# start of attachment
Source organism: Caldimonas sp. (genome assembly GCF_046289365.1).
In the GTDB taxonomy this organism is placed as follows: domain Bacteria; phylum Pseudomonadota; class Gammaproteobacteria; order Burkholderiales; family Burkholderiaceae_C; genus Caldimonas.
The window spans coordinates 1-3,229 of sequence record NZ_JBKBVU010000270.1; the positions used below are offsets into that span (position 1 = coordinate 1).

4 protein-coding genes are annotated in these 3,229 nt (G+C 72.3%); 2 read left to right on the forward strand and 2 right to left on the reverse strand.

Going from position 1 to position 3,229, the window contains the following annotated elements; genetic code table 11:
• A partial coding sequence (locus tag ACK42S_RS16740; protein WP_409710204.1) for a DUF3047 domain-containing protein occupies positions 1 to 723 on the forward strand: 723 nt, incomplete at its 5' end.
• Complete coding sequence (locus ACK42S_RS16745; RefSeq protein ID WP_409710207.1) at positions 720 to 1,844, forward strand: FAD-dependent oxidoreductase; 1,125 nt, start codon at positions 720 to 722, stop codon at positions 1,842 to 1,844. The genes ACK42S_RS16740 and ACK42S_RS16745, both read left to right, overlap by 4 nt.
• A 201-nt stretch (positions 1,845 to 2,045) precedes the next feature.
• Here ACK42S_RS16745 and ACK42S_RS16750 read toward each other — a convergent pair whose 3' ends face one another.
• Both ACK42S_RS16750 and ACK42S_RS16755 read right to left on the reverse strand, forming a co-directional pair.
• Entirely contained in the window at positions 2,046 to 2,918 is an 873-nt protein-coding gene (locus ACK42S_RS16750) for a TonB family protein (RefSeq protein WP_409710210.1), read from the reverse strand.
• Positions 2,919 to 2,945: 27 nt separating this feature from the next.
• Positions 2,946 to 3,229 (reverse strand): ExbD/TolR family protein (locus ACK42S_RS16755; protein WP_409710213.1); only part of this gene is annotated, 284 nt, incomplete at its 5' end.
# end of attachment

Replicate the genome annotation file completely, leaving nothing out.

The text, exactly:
Source organism: Caldimonas sp. (genome assembly GCF_046289365.1).
In the GTDB taxonomy this organism is placed as follows: domain Bacteria; phylum Pseudomonadota; class Gammaproteobacteria; order Burkholderiales; family Burkholderiaceae_C; genus Caldimonas.
The window spans coordinates 1-3,229 of sequence record NZ_JBKBVU010000270.1; the positions used below are offsets into that span (position 1 = coordinate 1).

4 protein-coding genes are annotated in these 3,229 nt (G+C 72.3%); 2 read left to right on the forward strand and 2 right to left on the reverse strand.

Going from position 1 to position 3,229, the window contains the following annotated elements; genetic code table 11:
• A partial coding sequence (locus tag ACK42S_RS16740; protein WP_409710204.1) for a DUF3047 domain-containing protein occupies positions 1 to 723 on the forward strand: 723 nt, incomplete at its 5' end.
• Complete coding sequence (locus ACK42S_RS16745; RefSeq protein ID WP_409710207.1) at positions 720 to 1,844, forward strand: FAD-dependent oxidoreductase; 1,125 nt, start codon at positions 720 to 722, stop codon at positions 1,842 to 1,844. The genes ACK42S_RS16740 and ACK42S_RS16745, both read left to right, overlap by 4 nt.
• A 201-nt stretch (positions 1,845 to 2,045) precedes the next feature.
• Here ACK42S_RS16745 and ACK42S_RS16750 read toward each other — a convergent pair whose 3' ends face one another.
• Both ACK42S_RS16750 and ACK42S_RS16755 read right to left on the reverse strand, forming a co-directional pair.
• Entirely contained in the window at positions 2,046 to 2,918 is an 873-nt protein-coding gene (locus ACK42S_RS16750) for a TonB family protein (RefSeq protein WP_409710210.1), read from the reverse strand.
• Positions 2,919 to 2,945: 27 nt separating this feature from the next.
• Positions 2,946 to 3,229 (reverse strand): ExbD/TolR family protein (locus ACK42S_RS16755; protein WP_409710213.1); only part of this gene is annotated, 284 nt, incomplete at its 5' end.